Ownership is different from appropriation. It confers exclusive rights derived from and enforced by the state. These rights do not come from active use or occupancy. Property owners can neglect land for years, waiting for the best time to sell it, even if others would put it to better use. And in the absence of laws protecting landscapes, the holders of legal title can mow down a rainforest or drain a wetland without regard to social and ecological cost. Not all owners are destructive or irresponsible, but the imperative to seek maximum profit is built into the assumptions within private property. Land that costs money must make money.

Champions of capitalism don’t see private property as a social practice with a history but as a universal desire—a nearly physical law—that amounts to the very expression of freedom. The economist Friedrich Hayek called it “the most important guarantee of freedom, not only for those who own property, but scarcely less for those who do not.” But Hayek never explained how buyers and sellers of real estate spread a blanket of liberty over their tenants. And he never mentioned the fact that the concept, far from being natural law, was created by nation-states—the notion that someone could claim a bit of the planet all to himself is relatively new.

Every social system falls into contradictions, opposing or inconsistent aspects within its assumptions that have no clear resolution. These can be managed or put off, but some of them are serious enough to undermine the entire system. In the case of private property, there are at least two—and they may throw the very essence of capitalism into illegitimacy.

***

The first of the system’s contradictions points to its origins. Land in the English countryside during the sixteenth century was regulated by feudal obligations so obscure and so thick that few people today can make sense of them. An English peasant could use a run of soil for a term of years or for her entire life, but it did not belong to her. Village elders, representatives of the local lord, and even the deacon of the church might have claimed an interest in how this or that field was planted. Everyone from monarch to serf received a different slice of the realm. These use rights could be exchanged only in very limited ways: a lord occupied his ancestral house and manor for as long as he lived, but he could not sell them.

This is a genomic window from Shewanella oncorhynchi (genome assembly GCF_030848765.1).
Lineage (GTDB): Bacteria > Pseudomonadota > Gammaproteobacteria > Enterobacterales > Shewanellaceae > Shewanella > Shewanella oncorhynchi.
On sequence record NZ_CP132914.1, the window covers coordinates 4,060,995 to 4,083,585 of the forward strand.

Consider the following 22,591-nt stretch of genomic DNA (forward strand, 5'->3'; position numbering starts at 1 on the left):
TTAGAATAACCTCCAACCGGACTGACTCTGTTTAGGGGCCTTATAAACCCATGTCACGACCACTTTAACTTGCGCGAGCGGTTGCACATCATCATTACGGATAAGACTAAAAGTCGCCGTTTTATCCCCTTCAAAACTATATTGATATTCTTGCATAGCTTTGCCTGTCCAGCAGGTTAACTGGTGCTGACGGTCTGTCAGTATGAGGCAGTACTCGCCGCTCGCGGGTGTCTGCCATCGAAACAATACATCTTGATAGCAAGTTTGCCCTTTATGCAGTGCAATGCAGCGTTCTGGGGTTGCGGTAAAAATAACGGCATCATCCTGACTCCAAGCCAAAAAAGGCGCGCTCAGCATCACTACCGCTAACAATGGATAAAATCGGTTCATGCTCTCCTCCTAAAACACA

All sorts of events caused the demise of feudalism. The Black Death of the fourteenth century killed so many millions that the labor market tipped in favor of those who survived. The spread of money gave things exchange value and made buying and selling easier. Food production increased during the sixteenth century, creating more calories for work and more commodities for trade. And an international wool market inspired lords to change common fields into sheep walks.

The problem was that lords could not put sheep where they wanted. They lived within the feudal assemblage of obligations and rights attached to social orders and scraps of landscape. Faced with declining returns and proliferating opportunities, they began to curse the old rules—they wanted land for themselves.